Thursday, May 31, 2012

And the last word on Habima goes to David Hirsh

David Hirsh from Engage has written a thoughtful (ok, ok, bloody brilliant) review of Israel's Habima Theater and the failed attempts to censor and disrupt the Israeli troops performance of "The Merchant of Venice"

"Portia, Shylock and the exclusion of Israeli actors from the global cultural community"

To David, the audience at the Globe "was there to face down those who said that Israeli actors should be excluded from the global community of culture, while actors from all the other states which had been invited to the Globe were celebrated in a festival of the Olympic city’s multiculturalism." After all, the Globe had hosted theater troops from all over the world from such bastions of human rights as South Africa, Georgia, Palestine, Turkey and China.

First, he provides context:

"Since some rather nasty medieval stuff, London and Jews have got on fairly well. London stood firm against Hitler, and the local Blackshirts too; it didn’t mind much whether Jews stayed separate or whether they immersed themselves in its vibrancy; it didn’t feel threatened, it didn’t worry, it just let Jews live engaged lives. But London’s very post-nationalism, and its post-colonialism, has functioned as the medium for a rather odd new kind of intolerance.

Sometimes, we define our own identities in relation to some ‘other’. Early Christianity defined itself in relation to the Jews who refused to accept its gospel, and it portrayed them as Christ-killers. If people wanted to embrace modernity, then they sometimes constructed themselves as being different from the traditional Jew with his beard and coat, standing against progress. Yet if they were afraid of the new then they could define themselves against the modernist Jew. Nineteenth Century nationalists often defined the Jew as the foreigner. Twentieth Century totalitarianisms, which had universal ambition, found their ‘other’ in the cosmopolitan Jew.

These processes created an invented image of ‘The Jew’ and the antisemites portrayed themselves as victims of ‘The Jew’. Antisemitism has only ever portrayed itself as defensive."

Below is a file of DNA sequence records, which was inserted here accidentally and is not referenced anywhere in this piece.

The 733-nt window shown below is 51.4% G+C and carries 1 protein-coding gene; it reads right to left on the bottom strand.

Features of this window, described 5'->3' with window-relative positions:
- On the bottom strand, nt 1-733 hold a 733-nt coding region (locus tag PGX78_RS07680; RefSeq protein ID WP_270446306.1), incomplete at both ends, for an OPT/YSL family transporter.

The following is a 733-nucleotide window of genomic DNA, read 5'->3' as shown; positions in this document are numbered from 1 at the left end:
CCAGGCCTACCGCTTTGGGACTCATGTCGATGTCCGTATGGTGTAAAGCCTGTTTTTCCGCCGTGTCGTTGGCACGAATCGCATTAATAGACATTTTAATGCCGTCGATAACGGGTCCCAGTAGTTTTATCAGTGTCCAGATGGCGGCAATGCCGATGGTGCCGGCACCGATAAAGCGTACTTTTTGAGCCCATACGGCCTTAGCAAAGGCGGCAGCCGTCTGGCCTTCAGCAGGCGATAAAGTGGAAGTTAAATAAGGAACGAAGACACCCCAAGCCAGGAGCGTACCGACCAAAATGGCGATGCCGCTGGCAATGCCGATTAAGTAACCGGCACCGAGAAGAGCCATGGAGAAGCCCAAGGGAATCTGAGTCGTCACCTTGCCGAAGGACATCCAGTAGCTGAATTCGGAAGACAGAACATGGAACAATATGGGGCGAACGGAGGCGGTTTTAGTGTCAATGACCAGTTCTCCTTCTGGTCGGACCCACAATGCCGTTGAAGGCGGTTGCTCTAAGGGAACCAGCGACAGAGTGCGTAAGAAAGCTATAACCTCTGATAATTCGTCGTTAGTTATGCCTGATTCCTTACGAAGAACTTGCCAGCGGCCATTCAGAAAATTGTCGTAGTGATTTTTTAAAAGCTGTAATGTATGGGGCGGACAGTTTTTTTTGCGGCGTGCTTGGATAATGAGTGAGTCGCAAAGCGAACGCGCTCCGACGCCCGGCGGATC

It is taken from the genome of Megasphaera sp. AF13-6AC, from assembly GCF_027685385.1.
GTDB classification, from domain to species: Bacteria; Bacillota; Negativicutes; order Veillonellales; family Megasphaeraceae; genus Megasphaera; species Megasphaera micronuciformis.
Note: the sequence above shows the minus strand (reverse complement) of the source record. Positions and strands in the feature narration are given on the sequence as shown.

He continues:

"Some people who love London’s relaxed, diverse, antiracism look for an ‘other’ against which to define themselves. They find Israel. They make it symbolise everything against which they define themselves: ethnic nationalism, racism, apartheid, colonialism. London’s shameful past, not to mention in some ways its present, is cast out and thrust upon Israel. London was within a few thousand votes last month of re-electing a mayor, Ken Livingstone, who embraced this kind of scapegoating...'

We can tell that this hostility to Israel is as artificially constructed as any antisemitism by looking at the list of theatre groups against which the enlightened ones organized no boycott. Antizionists have created a whole new ‘-ism’, a worldview, around their campaign against Israel. Within it, a caricature of Israel is endowed with huge symbolic significance which relates only here and there to the actual state, to the complex conflict and to the diversity of existing Israelis. If the Palestinians stand, in the antizionist imagination, as symbolic of all the victims of ‘the west’ or ‘imperialism’ then Israel is thrust into the centre of the world as being symbolic of oppression everywhere. Like antisemitism, antizionism imagines Jews as being central to all that is bad in the world.

One of the sources of energy for this special focus on Israel comes from Jewish antizionists. For them, as for many other Jews, Israel is of special importance. For them, Israel’s human rights abuses, real, exaggerated or imagined, are sources of particular pain, sometimes even shame. Some of them take their private preoccupation with Israel and try to export it into the cultural and political sphere in general, and into non-Jewish civil society spaces where a special focus on the evils of Israel takes on a new symbolic power. But the ‘as a Jew’ antizionists are so centred on Israel that they often fail to understand the significance of the symbolism which they so confidently implant into the antiracist spaces of old London."

Regarding the protestors, he asks

"Do the protestors think that this is an antisemitic play? Perhaps they felt that this was the ‘Zionists’ rubbing the history of antisemitism in the faces of London and then by proxy, the Palestinians. Isn’t that the source of Zionist power today? Their ability to mobilize Jewish victimhood and their ownership of the Holocaust. This, again, is an old libel, that the Jews are so clever and so morally lacking, that they are able to benefit from their own persecution. When will the world forgive the Jews for antisemitism and the Holocaust?"

Read David Hirsh's complete essay here .

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